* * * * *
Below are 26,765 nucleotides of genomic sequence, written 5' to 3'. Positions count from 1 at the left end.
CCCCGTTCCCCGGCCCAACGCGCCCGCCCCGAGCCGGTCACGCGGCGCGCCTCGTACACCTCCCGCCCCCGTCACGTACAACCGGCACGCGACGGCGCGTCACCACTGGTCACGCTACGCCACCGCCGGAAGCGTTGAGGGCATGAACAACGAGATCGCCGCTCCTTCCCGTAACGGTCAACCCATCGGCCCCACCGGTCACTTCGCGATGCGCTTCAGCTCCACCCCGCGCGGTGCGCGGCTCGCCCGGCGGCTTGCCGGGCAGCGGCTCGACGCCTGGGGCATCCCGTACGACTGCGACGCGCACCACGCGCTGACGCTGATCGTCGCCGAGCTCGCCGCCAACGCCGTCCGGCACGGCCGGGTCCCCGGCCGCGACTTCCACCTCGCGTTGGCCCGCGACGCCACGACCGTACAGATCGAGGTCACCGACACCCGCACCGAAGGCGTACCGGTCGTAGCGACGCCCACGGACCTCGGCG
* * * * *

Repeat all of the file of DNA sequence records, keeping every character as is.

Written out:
Below are 26,765 nucleotides of genomic sequence, written 5' to 3'. Positions count from 1 at the left end.
CCCCGTTCCCCGGCCCAACGCGCCCGCCCCGAGCCGGTCACGCGGCGCGCCTCGTACACCTCCCGCCCCCGTCACGTACAACCGGCACGCGACGGCGCGTCACCACTGGTCACGCTACGCCACCGCCGGAAGCGTTGAGGGCATGAACAACGAGATCGCCGCTCCTTCCCGTAACGGTCAACCCATCGGCCCCACCGGTCACTTCGCGATGCGCTTCAGCTCCACCCCGCGCGGTGCGCGGCTCGCCCGGCGGCTTGCCGGGCAGCGGCTCGACGCCTGGGGCATCCCGTACGACTGCGACGCGCACCACGCGCTGACGCTGATCGTCGCCGAGCTCGCCGCCAACGCCGTCCGGCACGGCCGGGTCCCCGGCCGCGACTTCCACCTCGCGTTGGCCCGCGACGCCACGACCGTACAGATCGAGGTCACCGACACCCGCACCGAAGGCGTACCGGTCGTAGCGACGCCCACGGACCTCGGCG